|Rahman, M. - UNIVERSITY OF ARIZONA|
|Thoma, D. - UNIVERSITY OF ARIZONA|
|Bryant, R. - UNIVERSITY OF ARIZONA|
|HOLIFIELD COLLINS, CHANDRA|
|Orr, B. - UNIVERSITY OF ARIZONA|
|Tischler, M. - US ARMY|
Submitted to: Remote Sensing of Environment
Publication Type: Peer Reviewed Journal
Publication Acceptance Date: October 30, 2006
Publication Date: January 14, 2008
Citation: Rahman, M.M., Moran, M.S., Thoma, D.P., Bryant, R., Holifield Collins, C.D., Jackson, T.J., Orr, B.J., Tischler, M. 2008. Mapping surface roughness and soil moisture using multi-angle radar imagery without ancillary data. Remote Sensing of Environment. 112:391-402. Interpretive Summary: Information about the distribution of surface soil moisture is important for management of agriculture and natural resources. Theoretically, soil moisture information can be obtained from a satellite image of radar backscatter in combination with a backscatter simulation model. In practice, this approach is untenable because the model requires information about surface roughness, which is rarely known. This study proposes a new way to parameterize the backscatter model by using two radar images acquired at two incident angles. The surface roughness is determined from the multi-angle radar, and consequently, the radar model can be used to determine surface soil moisture from imagery acquired at any time. When tested for a semiarid watershed over a one-year period, this approach derived regional soil moisture estimates that compared well with ground-based measurements. Also, the implementation of this method is rather straight-forward and can be applied operationally at locations where field data are not available. This could be a feasible and economic approach for mapping surface soil moisture over large, inaccessible regions for such important applications as flood prediction and drought assessment.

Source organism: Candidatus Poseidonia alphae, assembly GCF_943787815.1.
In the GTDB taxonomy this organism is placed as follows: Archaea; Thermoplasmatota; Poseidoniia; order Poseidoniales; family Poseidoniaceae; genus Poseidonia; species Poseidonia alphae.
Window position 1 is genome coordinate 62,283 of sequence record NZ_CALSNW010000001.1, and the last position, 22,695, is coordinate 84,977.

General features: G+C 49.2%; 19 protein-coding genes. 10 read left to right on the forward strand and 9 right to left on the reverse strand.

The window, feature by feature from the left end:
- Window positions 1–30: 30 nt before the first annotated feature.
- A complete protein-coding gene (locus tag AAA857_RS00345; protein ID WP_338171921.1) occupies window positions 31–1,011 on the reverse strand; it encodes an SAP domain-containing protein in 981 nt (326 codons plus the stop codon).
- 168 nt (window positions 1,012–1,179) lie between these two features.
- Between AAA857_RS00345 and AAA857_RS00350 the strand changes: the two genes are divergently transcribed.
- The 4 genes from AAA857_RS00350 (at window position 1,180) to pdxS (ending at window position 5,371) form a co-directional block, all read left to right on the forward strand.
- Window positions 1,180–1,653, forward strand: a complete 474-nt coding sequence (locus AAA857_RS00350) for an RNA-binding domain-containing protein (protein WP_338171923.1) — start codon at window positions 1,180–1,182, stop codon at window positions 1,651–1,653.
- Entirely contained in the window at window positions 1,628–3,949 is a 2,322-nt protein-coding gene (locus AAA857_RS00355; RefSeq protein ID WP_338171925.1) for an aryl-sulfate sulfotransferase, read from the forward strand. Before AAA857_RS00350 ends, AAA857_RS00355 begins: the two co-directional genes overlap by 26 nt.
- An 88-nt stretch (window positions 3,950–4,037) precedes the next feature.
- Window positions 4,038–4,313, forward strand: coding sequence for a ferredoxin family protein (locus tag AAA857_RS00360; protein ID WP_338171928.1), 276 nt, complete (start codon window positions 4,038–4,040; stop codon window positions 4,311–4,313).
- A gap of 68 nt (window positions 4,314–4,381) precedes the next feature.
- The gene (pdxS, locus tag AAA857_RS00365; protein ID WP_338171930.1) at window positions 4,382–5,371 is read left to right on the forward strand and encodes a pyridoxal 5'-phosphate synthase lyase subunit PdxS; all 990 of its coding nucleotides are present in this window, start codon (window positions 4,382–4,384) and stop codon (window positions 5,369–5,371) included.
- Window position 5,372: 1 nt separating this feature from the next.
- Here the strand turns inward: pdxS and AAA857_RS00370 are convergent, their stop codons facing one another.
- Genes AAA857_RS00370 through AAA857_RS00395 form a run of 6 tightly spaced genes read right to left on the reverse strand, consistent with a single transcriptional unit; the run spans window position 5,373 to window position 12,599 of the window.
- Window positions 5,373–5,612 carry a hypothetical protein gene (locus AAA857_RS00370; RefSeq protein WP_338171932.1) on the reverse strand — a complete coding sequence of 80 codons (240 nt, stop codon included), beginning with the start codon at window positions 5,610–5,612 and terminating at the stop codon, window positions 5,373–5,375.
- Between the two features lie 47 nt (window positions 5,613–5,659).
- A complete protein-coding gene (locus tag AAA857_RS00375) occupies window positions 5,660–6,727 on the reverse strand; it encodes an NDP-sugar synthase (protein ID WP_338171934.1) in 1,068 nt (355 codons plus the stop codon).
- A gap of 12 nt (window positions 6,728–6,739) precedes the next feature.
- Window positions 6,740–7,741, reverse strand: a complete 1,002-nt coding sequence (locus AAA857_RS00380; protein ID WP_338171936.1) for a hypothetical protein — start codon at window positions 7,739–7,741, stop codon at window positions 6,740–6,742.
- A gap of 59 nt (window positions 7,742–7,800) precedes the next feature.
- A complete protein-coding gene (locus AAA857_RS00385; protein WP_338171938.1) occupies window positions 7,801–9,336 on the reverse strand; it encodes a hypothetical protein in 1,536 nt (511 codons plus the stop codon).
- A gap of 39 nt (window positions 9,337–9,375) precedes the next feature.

Technical Abstract: The Integral Equation Model (IEM) is the most widely-used, physically based radar backscatter model for sparsely vegetated landscapes. In general, IEM quantifies the magnitude of backscattering as a function of moisture content and surface roughness, which are known, and the known radar configurations. Estimating surface roughness or soil moisture by solving the IEM with two unknowns is a classic example of under-determination and is at the core of the problems associated with the use of radar imagery coupled with IEM-like models. This study offers a solution strategy to this problem by the use of multi-angle radar images and thus provides estimates of roughness and soil moisture without the use of ancillary defiled data. Results showed that radar images can provide estimates of surface soil moisture at the watershed scale with good accuracy. Results at the field scale were less accurate, likely due to the influence of image speckle. Results also showed that subsurface roughness caused by rock fragments in the study sites caused error in conventional applications of IEM based on field measurements, but was minimized by using the multi-angle approach.